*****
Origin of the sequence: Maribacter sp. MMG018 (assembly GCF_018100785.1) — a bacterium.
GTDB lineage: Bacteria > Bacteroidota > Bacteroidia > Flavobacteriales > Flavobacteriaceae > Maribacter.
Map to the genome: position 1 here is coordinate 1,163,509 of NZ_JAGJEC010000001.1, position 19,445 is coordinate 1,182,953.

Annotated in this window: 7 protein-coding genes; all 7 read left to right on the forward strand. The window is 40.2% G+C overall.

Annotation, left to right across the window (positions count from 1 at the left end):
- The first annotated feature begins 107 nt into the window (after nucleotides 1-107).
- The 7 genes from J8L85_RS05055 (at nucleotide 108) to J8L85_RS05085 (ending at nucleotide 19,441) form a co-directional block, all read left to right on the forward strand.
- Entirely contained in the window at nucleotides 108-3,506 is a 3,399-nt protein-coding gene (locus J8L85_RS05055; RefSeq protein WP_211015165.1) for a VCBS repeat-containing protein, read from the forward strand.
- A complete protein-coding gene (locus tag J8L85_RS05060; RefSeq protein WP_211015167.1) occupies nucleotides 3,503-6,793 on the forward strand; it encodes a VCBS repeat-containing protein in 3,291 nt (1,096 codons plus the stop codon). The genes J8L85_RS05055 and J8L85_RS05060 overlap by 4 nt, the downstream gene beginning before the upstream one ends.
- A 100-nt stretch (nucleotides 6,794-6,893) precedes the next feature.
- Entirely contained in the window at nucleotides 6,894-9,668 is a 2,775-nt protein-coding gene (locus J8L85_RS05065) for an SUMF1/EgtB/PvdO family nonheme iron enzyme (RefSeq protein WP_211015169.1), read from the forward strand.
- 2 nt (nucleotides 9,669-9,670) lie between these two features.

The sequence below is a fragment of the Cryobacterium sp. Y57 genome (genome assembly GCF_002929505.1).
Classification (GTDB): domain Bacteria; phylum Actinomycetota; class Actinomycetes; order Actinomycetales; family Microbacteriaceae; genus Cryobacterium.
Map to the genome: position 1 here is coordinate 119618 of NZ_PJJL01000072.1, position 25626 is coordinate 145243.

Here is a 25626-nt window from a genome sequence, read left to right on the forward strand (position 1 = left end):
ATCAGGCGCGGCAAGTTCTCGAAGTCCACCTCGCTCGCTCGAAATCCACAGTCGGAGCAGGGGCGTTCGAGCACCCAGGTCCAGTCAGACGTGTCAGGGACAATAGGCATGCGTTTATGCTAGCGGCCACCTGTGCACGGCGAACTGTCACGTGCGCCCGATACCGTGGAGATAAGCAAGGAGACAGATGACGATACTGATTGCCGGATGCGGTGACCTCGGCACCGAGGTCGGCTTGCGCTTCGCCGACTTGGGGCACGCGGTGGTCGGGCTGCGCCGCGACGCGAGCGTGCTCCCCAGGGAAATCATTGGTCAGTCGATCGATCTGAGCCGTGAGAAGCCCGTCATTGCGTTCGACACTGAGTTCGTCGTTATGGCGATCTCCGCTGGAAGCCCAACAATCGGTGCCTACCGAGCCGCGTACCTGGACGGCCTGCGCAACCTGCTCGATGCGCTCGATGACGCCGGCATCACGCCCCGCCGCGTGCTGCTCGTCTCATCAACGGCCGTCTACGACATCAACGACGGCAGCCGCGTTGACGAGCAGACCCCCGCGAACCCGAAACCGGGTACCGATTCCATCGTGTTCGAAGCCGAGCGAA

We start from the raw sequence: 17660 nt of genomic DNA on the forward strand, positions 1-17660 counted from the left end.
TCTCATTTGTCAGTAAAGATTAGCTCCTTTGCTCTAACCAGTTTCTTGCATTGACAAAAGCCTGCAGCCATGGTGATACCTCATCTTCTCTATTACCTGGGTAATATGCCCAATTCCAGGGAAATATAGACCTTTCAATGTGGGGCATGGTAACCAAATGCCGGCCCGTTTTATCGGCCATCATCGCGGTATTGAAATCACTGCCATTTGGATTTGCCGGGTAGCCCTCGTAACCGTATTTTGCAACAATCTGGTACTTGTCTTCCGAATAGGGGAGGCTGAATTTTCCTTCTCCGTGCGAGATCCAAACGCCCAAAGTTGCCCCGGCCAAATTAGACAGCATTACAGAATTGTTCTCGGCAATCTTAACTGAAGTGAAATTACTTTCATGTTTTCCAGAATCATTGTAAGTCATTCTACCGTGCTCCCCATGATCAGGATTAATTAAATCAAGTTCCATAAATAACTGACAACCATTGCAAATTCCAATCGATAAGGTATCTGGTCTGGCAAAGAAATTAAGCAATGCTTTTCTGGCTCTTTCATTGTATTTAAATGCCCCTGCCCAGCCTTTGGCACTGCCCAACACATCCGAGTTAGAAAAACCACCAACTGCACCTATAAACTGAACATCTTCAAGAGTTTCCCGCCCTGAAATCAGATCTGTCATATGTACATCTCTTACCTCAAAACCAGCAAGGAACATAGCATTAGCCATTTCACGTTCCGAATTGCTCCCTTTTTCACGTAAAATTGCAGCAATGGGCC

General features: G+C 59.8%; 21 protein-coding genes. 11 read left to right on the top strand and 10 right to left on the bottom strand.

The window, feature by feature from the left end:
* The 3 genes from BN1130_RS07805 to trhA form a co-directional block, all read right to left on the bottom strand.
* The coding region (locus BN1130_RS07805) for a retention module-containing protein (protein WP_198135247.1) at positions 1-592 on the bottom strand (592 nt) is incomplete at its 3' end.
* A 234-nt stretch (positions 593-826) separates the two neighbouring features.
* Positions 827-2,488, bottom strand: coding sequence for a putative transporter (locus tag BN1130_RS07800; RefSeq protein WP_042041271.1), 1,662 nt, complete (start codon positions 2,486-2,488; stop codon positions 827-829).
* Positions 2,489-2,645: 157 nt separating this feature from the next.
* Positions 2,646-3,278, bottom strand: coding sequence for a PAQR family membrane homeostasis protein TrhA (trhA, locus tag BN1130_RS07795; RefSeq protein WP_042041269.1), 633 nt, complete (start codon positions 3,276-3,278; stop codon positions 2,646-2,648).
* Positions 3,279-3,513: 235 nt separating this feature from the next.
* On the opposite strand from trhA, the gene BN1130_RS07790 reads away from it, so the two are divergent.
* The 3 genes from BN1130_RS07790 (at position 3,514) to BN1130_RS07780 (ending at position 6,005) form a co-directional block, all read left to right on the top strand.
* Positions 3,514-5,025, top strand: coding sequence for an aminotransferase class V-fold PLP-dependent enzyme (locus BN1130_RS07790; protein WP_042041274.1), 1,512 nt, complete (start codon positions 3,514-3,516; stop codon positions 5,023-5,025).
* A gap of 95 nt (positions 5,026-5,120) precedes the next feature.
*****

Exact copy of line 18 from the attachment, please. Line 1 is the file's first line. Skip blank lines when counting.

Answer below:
We start from the raw sequence: 17660 nt of genomic DNA on the forward strand, positions 1-17660 counted from the left end.